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Ratley v. United States

United States District Court, D. Kansas

October 2, 2017

MARK RATLEY, Plaintiff,
v.
UNITED STATES OF AMERICA, Defendant.

          Larry G. Michel Counsel for Plaintiff, Mark Ratley

          Michelle A. Jacobs Counsel for the United States

          AGREED PROTECTIVE ORDER

          James P. O'Hara U.S. Magistrate Judge

         The parties agree that during the course of discovery it may be necessary to disclose certain confidential information relating to the subject matter of this action. They agree that certain categories of such information should be treated as confidential, protected from disclosure outside this litigation, and used only for purposes of prosecuting or defending this action and any appeals. The parties jointly request entry of this proposed Protective Order to limit the disclosure, dissemination, and use of certain identified categories of confidential information.

         The parties assert in support of their request that protection of the identified categories of confidential information is necessary because the information may be encompassed by the Privacy Act of 1974, 5 U.S.C. § 552(a), or otherwise contain personal, private, or confidential information, including personal information, personal identifying information, and information from an employee's personnel file. In order to permit the parties to discover and use throughout this proceeding all information relevant to the subject matter of this case without making this information public and thus undermining the legislative purpose of the Privacy Act, to allow the defendant to disclose information contained in personnel records, and for good cause shown, the court, pursuant to 5 U.S.C. § 552(b)(6), and subject to protection under Fed.R.Civ.P. 26(c), the court hereby enters the following Protective Order:

         1. Scope.

         All documents and materials produced in the course of discovery of this case, including initial disclosures, responses to discovery requests, all deposition testimony and exhibits, and information derived directly therefrom (hereinafter collectively “documents”), are subject to this Order concerning Confidential Information as set forth below. As there is a presumption in favor of open and public judicial proceedings in the federal courts, this Order will be strictly construed in favor of public disclosure and open proceedings wherever possible.

         2. Definition of Confidential Information.

         As used in this Order, “Confidential Information” is defined as information that the producing party designates in good faith has been previously maintained in a confidential manner and should be protected from disclosure and use outside the litigation because its disclosure and use is restricted by statute or could potentially cause harm to the interests of disclosing party or nonparties. For purposes of this Order, the parties will limit their designation of “Confidential Information” to the following categories of information or documents:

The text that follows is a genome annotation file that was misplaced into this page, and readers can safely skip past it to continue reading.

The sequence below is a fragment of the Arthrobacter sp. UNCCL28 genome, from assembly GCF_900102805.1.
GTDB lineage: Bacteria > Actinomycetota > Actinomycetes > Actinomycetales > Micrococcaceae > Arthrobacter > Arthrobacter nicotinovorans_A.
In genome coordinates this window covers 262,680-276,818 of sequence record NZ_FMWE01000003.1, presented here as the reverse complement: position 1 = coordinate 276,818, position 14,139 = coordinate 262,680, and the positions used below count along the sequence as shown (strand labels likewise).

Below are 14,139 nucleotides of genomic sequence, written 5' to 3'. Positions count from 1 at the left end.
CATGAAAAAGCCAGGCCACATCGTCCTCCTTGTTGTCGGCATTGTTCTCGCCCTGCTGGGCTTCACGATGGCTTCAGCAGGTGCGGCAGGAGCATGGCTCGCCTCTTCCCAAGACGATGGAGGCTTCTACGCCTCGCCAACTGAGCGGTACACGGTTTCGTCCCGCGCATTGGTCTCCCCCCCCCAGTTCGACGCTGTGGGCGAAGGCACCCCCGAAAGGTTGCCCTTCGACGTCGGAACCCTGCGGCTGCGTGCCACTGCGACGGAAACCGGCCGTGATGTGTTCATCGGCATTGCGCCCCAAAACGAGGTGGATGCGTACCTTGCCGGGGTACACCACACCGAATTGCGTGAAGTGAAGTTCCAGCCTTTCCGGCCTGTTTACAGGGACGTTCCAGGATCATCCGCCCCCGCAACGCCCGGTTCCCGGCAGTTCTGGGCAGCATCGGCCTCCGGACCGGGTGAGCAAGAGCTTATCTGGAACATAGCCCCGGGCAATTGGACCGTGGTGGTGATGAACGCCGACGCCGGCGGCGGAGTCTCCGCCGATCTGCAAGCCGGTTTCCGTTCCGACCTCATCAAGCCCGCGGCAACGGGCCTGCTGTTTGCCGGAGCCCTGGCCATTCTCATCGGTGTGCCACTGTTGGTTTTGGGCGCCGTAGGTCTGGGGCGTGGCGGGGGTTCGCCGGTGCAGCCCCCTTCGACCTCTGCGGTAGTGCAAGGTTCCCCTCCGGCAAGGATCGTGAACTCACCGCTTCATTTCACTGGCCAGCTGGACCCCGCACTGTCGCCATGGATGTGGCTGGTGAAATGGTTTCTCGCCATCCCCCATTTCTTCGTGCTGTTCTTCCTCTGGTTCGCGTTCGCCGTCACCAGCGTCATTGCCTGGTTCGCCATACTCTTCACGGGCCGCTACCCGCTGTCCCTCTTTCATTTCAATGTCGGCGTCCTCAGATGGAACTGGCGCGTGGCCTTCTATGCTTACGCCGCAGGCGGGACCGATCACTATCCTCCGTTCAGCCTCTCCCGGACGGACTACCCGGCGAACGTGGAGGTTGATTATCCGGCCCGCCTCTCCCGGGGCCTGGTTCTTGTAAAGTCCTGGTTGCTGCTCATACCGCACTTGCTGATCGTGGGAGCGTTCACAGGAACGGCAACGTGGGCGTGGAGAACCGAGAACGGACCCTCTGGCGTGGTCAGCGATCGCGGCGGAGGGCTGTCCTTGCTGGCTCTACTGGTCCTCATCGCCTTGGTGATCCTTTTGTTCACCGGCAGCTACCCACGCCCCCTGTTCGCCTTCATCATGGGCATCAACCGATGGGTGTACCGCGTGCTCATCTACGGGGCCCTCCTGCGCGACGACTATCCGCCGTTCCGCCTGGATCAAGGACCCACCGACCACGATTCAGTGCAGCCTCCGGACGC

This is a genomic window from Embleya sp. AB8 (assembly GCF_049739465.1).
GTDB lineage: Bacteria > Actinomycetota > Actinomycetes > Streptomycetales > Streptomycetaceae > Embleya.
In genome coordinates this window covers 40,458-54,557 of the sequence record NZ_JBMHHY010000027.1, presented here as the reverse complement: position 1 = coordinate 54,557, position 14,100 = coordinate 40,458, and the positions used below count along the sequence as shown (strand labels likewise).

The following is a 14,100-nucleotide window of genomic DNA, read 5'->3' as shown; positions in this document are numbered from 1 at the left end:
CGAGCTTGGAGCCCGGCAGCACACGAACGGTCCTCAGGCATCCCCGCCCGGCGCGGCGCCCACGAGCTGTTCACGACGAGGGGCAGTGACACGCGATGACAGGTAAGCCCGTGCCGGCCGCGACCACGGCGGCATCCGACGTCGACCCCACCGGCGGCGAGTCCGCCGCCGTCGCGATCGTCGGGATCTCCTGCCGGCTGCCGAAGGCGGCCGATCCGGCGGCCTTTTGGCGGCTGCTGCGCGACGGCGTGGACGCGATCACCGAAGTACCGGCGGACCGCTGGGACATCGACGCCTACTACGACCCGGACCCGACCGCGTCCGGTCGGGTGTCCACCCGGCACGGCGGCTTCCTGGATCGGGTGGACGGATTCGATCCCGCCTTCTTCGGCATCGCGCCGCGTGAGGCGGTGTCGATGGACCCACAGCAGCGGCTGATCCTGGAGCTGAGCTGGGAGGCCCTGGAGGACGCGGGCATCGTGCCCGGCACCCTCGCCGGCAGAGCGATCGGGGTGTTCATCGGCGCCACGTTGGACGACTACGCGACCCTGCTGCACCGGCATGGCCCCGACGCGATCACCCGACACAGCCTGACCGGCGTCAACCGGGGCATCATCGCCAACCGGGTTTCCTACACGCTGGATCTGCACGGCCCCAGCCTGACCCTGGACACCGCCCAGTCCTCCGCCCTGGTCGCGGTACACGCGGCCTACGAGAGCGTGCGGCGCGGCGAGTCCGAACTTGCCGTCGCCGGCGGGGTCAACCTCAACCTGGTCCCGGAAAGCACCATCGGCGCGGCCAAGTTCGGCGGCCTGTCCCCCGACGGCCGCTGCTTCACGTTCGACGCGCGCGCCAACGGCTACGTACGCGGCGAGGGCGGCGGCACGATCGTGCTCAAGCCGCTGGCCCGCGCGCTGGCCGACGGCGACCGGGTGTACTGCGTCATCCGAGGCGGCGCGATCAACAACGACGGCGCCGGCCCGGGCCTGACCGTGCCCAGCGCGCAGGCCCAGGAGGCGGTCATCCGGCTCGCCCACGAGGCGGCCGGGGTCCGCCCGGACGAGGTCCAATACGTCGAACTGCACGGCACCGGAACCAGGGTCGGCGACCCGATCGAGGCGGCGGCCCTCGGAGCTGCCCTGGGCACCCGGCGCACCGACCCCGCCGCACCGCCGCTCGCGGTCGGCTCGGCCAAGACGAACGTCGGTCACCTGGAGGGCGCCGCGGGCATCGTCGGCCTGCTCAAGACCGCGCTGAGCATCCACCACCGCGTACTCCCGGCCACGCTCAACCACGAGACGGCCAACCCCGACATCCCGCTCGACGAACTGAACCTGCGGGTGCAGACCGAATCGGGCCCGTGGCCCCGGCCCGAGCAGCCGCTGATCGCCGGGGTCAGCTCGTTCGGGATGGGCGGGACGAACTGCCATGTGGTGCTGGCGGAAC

A. Documentation contained in Connie Harzman's personnel file or credentialing file and provided in response to discovery requests. Information or documents that are available to the public may not be designated as Confidential Information.

         3. Form and Timing of Designation.

         The producing party may designate documents as containing Confidential Information and therefore subject to protection under this Order by marking or placing the words “CONFIDENTIAL” (hereinafter “the marking”) on the document and on all copies in a manner that will not interfere with the legibility of the document. As used in this Order, “copies” includes electronic images, duplicates, extracts, summaries or descriptions that contain the Confidential Information. The marking will be applied prior to or at the time the documents are produced or disclosed. Applying the marking to a document does not mean that the document has any status or protection by statute or otherwise except to the extent and for the purposes of this Order. Copies that are made of any designated documents must also bear the marking, except that indices, electronic databases, or lists of documents that do not contain substantial portions or images of the text of marked documents and do not otherwise disclose the substance of the Confidential Information are not required to be marked. By marking a document as confidential, the designating attorney certifies that the document contains Confidential Information as defined in this Order.

         4. Inadvertent Failure to Designate.

         Inadvertent failure to designate any document or material as containing Confidential Information will not constitute a waiver of an otherwise valid claim of confidentiality pursuant to this Order, so long as a claim of confidentiality is asserted within fifteen (15) days after discovery of the inadvertent failure.

         5.Protection of Confidential Material.

         (a) General Protections.

         Designated Confidential Information must be used or disclosed solely for purposes of prosecuting or defending this lawsuit, including any appeals, or any other related legal proceeding brought by one of the parties to this litigation.

         (b) Who May View Designated Confidential Information.

         Except with the prior written consent of the designating party or prior order of the court, designated Confidential Information ...


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